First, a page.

Nicola Barker makes her own rules. This is a short novel by her standards but would be substantial by anyone else’s. It is also relatively conventional, being a biographical novel about an Indian sage that sticks fairly closely to the facts, despite featuring an interlude in which we observe a temple by means of a minute spy camera attached to the back of a swift – in 1855. An interpolated story about a devotee includes the sound effect parp-parp! after every mention of the guru’s name. As I say, all quite conventional for Barker.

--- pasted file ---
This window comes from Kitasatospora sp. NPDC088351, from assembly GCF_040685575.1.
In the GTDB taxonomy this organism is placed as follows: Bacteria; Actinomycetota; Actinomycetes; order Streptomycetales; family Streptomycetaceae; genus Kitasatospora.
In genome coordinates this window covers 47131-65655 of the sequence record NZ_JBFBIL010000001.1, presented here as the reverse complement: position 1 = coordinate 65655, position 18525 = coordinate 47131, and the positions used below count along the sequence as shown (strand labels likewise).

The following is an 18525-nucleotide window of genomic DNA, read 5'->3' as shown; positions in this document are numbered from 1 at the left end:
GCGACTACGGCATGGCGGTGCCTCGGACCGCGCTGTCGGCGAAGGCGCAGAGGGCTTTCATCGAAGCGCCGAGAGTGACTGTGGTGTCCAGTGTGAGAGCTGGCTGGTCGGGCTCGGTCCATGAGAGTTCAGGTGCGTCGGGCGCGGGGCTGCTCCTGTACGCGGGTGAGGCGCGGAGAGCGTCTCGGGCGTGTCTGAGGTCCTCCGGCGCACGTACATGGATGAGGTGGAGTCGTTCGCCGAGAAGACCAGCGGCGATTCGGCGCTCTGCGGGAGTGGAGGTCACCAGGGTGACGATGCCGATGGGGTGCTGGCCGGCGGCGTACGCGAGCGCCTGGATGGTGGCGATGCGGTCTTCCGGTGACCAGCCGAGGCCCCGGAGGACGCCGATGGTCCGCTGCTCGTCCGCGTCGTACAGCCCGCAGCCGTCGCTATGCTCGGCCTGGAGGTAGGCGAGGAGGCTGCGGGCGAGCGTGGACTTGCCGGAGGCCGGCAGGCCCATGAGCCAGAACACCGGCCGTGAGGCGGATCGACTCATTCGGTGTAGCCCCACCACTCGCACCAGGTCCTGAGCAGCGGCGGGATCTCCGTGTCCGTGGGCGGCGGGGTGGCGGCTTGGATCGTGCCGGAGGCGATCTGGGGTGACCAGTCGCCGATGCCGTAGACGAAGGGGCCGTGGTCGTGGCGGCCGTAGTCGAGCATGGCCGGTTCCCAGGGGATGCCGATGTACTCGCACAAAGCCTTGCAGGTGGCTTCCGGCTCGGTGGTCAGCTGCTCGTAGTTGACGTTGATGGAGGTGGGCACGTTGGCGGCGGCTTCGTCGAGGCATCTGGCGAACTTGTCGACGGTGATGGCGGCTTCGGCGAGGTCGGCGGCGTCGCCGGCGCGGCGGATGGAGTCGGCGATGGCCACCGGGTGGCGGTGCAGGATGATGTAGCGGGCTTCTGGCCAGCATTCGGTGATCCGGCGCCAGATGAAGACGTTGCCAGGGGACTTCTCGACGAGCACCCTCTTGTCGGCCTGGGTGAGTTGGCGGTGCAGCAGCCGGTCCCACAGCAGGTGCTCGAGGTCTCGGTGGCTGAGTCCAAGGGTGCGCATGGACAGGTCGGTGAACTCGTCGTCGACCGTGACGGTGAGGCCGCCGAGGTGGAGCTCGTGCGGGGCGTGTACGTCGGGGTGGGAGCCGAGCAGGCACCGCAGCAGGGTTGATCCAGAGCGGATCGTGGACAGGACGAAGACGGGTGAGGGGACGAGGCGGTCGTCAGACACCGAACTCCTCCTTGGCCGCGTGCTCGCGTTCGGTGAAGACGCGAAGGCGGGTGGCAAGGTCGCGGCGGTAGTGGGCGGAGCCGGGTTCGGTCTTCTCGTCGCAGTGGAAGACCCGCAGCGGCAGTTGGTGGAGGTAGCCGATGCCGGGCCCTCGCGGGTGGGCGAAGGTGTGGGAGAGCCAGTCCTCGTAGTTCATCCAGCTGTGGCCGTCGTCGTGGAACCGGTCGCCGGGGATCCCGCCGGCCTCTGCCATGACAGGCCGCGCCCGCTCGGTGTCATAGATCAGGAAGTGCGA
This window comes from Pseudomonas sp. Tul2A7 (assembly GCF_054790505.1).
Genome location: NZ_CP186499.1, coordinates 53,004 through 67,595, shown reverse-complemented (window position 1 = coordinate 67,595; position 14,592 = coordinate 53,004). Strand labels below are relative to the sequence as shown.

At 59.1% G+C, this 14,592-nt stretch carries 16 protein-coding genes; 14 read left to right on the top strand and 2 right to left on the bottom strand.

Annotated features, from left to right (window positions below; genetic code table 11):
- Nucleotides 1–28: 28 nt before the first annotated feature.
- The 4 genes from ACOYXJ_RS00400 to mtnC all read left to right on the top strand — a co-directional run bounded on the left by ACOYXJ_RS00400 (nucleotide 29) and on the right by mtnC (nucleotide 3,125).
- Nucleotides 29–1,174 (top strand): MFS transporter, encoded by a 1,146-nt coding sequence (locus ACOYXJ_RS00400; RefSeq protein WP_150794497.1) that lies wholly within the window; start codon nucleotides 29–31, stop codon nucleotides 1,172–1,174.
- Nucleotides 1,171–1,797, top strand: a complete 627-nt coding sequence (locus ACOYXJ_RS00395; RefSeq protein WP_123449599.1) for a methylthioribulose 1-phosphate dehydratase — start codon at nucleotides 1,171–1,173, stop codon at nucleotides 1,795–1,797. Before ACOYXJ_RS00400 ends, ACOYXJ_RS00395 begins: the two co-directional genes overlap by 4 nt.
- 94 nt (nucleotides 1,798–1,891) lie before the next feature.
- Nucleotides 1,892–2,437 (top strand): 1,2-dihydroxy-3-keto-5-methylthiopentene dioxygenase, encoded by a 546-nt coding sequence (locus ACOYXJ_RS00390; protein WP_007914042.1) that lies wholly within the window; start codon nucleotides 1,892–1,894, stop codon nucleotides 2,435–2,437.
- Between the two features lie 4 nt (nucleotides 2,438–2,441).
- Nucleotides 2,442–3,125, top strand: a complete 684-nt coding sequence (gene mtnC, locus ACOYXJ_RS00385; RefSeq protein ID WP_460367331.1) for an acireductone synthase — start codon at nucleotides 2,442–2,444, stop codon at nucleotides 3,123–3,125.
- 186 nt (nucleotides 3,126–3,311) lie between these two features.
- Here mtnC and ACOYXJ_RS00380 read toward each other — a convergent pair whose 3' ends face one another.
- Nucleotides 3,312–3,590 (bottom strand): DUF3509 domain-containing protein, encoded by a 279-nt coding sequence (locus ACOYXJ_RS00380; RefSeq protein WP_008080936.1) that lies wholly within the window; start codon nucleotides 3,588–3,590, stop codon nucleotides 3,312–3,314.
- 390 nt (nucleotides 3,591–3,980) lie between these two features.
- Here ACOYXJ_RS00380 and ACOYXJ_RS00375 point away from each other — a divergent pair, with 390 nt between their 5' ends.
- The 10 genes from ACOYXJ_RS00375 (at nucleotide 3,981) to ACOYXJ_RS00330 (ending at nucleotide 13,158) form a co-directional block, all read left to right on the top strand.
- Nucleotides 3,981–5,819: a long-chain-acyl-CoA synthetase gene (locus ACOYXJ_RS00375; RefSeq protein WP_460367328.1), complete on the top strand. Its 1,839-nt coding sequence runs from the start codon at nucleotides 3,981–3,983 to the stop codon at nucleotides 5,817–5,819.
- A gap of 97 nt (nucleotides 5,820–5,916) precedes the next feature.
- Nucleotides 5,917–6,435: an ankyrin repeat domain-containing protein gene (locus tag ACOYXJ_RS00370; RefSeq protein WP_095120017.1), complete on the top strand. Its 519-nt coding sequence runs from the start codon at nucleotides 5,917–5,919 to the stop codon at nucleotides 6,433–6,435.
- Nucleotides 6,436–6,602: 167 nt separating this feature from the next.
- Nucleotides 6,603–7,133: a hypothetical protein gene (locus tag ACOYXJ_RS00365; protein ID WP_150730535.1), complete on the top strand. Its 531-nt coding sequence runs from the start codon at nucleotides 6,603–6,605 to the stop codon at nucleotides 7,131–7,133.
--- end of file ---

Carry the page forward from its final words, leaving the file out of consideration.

The story of Sri Ramakrishna (parp-parp! – I’ll stop it now) is mostly told via his nephew and ardent helpmeet Hriday, who is both besotted with and bothered by his eccentric uncle. But with the voice occasionally passing from first person to third in the space of a single paragraph,